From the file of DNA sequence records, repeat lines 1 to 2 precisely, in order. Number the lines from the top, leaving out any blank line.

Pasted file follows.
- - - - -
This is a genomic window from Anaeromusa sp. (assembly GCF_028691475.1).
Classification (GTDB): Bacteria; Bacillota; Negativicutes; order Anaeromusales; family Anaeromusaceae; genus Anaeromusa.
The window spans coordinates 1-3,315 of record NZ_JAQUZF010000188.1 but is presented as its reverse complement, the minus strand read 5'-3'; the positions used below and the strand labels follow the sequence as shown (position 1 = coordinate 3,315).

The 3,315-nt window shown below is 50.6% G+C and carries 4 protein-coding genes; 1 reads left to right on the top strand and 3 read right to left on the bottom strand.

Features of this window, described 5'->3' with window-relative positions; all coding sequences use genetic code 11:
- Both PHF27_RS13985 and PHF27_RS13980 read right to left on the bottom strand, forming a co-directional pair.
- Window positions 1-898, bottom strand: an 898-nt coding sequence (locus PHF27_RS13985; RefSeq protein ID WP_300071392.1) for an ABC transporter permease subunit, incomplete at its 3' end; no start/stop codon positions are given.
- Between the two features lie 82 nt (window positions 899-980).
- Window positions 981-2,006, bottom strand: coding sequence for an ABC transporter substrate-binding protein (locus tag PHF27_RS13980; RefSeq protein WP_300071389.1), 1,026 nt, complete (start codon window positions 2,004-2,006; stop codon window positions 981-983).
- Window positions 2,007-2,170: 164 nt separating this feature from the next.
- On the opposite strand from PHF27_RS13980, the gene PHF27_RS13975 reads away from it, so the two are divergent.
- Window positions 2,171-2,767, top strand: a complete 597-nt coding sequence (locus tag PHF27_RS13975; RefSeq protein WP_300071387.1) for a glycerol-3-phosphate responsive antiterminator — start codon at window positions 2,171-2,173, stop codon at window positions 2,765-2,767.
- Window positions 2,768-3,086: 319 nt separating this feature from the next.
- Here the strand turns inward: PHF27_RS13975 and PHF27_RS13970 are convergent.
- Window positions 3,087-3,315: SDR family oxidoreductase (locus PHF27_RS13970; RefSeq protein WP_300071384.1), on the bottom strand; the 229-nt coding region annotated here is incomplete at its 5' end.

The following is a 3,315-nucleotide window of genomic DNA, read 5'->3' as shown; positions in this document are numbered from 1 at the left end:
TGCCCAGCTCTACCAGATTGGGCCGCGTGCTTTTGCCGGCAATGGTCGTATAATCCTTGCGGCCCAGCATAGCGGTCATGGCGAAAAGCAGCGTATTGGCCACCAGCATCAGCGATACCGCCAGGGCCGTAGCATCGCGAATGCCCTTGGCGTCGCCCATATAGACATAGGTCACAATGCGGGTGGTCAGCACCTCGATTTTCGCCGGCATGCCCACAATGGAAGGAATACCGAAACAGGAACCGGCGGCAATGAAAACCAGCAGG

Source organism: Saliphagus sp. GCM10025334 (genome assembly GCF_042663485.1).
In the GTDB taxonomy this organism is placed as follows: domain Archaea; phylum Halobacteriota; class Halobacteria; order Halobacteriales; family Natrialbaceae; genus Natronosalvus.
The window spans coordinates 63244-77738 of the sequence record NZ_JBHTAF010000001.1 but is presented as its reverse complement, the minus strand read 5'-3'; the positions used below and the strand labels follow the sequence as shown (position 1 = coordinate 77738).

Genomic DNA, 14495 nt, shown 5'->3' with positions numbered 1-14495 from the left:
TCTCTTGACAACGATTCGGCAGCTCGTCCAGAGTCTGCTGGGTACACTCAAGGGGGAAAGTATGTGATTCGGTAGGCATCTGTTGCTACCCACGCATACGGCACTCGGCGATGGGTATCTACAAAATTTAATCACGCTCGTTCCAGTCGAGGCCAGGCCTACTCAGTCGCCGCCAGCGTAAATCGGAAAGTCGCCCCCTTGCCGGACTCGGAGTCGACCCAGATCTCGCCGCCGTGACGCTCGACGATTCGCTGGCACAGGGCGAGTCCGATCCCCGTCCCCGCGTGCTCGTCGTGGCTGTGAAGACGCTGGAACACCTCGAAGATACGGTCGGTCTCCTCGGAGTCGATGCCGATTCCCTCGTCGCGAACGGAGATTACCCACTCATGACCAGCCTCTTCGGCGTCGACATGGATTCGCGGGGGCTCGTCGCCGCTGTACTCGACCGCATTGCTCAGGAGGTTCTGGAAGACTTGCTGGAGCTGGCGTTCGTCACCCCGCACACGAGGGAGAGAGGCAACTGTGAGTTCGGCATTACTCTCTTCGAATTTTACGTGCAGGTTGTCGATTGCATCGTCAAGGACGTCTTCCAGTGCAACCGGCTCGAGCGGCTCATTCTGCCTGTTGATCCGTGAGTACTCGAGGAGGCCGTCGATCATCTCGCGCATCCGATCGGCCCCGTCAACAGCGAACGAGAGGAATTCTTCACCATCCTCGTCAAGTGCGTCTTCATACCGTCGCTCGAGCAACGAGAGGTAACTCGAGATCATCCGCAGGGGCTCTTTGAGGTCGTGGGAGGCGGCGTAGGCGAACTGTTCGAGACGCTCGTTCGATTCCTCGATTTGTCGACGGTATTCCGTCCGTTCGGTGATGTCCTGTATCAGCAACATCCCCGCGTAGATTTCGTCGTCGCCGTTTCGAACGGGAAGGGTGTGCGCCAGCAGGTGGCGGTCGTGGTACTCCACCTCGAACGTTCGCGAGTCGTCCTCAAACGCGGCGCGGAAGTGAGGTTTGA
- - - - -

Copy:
This is a genomic window from Anaeromusa sp. (assembly GCF_028691475.1).
Classification (GTDB): Bacteria; Bacillota; Negativicutes; order Anaeromusales; family Anaeromusaceae; genus Anaeromusa.